When you are considering filing for bankruptcy, please know you are not alone. Many Americans find themselves in a difficult place with debt and rising living costs, and one of the most powerful solutions is personal bankruptcy. One important facet of bankruptcy to consider is what, if anything, will you owe if you file for bankruptcy? In this blog post, we will discuss one facet of bankruptcy debts: unsecured and secured debts.
Chapter 7 basics
Chapter 7 and Chapter 13 bankruptcy are the two most common types of personal bankruptcy filed in Florida. Chapter 7 offers powerful debt relief, where certain assets are used to pay creditors. If this intimidates you, remember that most of your personal assets are exempt and, in the end, most debts are discharged. Chapter 7 bankruptcy has income limitations, but if you qualify, it is a great tool to dig out from under oppressive debts. Bankruptcy law divides debts into two subcategories: secured and unsecured debts.
Secured versus unsecured debts
Secured debts are those that have collateral attached, such as physical property, homes and cars. The creditor, like a mortgage lender in the case of a home, retains a secured debt because they can repossess the asset to recoup the debt, like the family home. It follows then, those unsecured debts, like medical debts, are those that do not have collateral as recourse for the creditor. Thankfully, medical creditors cannot repossess the procedures or objects given, like a replacement hip.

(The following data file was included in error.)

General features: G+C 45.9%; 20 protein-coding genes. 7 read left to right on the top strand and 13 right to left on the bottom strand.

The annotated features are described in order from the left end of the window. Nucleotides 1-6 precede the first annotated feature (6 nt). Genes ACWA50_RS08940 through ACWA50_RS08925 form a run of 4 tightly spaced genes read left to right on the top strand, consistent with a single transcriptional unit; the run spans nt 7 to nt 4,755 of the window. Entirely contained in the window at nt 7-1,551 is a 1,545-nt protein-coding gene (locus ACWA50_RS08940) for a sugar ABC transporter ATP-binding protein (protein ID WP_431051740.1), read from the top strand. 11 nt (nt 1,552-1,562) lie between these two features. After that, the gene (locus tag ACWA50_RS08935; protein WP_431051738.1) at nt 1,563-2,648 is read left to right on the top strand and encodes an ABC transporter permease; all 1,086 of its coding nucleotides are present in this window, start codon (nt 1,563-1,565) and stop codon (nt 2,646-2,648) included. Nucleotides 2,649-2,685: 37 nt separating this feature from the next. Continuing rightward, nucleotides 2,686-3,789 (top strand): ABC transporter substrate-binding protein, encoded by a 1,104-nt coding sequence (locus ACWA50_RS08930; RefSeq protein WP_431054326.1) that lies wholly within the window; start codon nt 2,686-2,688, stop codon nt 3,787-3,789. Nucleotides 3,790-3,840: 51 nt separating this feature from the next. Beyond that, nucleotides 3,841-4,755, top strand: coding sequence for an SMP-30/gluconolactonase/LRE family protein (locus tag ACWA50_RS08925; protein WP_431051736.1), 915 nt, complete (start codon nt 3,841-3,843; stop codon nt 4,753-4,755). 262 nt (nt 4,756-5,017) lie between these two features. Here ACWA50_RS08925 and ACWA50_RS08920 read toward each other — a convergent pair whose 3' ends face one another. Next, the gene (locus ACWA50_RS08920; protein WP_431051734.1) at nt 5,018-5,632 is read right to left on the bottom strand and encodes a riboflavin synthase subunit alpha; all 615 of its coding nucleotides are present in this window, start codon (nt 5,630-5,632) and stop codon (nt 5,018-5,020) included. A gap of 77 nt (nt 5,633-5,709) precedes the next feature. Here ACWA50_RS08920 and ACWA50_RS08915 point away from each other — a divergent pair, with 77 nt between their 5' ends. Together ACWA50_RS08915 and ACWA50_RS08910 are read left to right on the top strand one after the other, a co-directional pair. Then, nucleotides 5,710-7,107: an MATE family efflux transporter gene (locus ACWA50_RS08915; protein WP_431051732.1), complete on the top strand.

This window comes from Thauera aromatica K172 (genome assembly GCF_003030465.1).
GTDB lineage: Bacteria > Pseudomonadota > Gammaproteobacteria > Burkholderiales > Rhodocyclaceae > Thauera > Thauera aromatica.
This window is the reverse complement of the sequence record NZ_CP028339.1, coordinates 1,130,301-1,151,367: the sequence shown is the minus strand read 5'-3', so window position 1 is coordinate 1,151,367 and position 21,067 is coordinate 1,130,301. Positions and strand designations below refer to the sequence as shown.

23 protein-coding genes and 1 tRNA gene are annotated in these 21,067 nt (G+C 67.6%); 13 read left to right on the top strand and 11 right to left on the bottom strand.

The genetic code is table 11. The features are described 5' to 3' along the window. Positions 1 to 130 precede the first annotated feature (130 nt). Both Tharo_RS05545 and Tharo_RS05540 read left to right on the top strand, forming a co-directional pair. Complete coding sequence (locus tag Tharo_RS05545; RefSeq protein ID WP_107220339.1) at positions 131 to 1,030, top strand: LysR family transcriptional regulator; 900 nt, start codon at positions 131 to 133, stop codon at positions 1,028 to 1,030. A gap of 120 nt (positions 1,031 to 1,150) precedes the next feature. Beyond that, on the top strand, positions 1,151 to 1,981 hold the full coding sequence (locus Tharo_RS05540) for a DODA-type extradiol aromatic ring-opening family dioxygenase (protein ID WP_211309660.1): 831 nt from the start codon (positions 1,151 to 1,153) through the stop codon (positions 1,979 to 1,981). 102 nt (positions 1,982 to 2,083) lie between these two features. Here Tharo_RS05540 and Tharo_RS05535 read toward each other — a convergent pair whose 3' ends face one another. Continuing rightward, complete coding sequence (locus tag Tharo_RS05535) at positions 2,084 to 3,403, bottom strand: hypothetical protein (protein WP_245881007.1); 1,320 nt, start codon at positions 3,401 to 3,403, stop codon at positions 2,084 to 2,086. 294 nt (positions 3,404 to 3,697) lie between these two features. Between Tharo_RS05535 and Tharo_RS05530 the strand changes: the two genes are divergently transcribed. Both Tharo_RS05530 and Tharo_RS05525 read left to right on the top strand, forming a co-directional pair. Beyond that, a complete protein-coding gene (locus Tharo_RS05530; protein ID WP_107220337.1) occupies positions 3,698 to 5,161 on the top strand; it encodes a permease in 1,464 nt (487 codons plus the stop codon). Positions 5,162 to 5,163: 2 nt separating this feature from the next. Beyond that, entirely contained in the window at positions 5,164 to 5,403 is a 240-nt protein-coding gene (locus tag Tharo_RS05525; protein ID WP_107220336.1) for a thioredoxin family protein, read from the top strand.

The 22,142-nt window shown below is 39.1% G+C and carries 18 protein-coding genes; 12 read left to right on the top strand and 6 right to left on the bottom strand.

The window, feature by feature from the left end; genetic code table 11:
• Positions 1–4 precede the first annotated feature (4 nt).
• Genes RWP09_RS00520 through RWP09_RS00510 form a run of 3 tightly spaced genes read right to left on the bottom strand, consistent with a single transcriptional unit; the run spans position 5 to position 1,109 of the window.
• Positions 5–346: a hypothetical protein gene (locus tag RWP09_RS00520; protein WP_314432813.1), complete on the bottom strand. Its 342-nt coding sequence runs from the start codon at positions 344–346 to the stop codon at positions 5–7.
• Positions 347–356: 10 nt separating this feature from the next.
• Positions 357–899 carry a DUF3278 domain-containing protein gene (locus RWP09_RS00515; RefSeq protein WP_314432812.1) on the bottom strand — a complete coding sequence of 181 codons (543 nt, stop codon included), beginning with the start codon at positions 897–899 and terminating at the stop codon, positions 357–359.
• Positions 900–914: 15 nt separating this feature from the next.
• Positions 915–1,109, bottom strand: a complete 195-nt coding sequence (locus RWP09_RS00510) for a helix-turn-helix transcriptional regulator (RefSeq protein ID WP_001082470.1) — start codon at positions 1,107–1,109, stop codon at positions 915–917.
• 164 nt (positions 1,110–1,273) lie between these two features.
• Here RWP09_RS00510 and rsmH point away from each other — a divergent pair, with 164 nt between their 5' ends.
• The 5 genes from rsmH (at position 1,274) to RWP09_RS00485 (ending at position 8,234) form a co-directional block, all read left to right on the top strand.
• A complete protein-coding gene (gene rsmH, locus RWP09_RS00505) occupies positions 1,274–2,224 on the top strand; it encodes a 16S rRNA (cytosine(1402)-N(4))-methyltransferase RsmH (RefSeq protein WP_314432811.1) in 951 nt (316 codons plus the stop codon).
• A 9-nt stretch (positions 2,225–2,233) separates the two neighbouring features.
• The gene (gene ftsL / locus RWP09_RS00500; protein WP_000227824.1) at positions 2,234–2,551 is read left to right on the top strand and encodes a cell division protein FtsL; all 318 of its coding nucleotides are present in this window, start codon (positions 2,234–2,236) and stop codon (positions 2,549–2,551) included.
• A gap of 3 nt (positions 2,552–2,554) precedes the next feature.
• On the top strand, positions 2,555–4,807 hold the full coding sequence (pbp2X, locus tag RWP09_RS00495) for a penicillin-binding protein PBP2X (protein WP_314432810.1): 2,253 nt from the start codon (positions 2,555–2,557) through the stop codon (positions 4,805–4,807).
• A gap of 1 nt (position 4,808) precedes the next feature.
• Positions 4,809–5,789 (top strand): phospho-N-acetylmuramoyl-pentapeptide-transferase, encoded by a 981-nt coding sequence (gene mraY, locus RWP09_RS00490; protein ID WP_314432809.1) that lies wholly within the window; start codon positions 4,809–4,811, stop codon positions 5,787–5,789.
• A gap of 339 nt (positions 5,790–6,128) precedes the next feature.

Chapter 7 bankruptcy asset exemptions
Chapter 7 bankruptcy does have important notes to discuss, such as a requirement to liquidate some personal assets. Florida exempts various assets from liquidation. Most notable among these are the homestead and public benefits exemptions that allow you to exclude certain assets and equity from bankruptcy proceedings. A Miami bankruptcy attorney can help answer specific questions and understands the financial pressure on your shoulders, if you find yourself drowning in debt. Many offer a free initial consultation.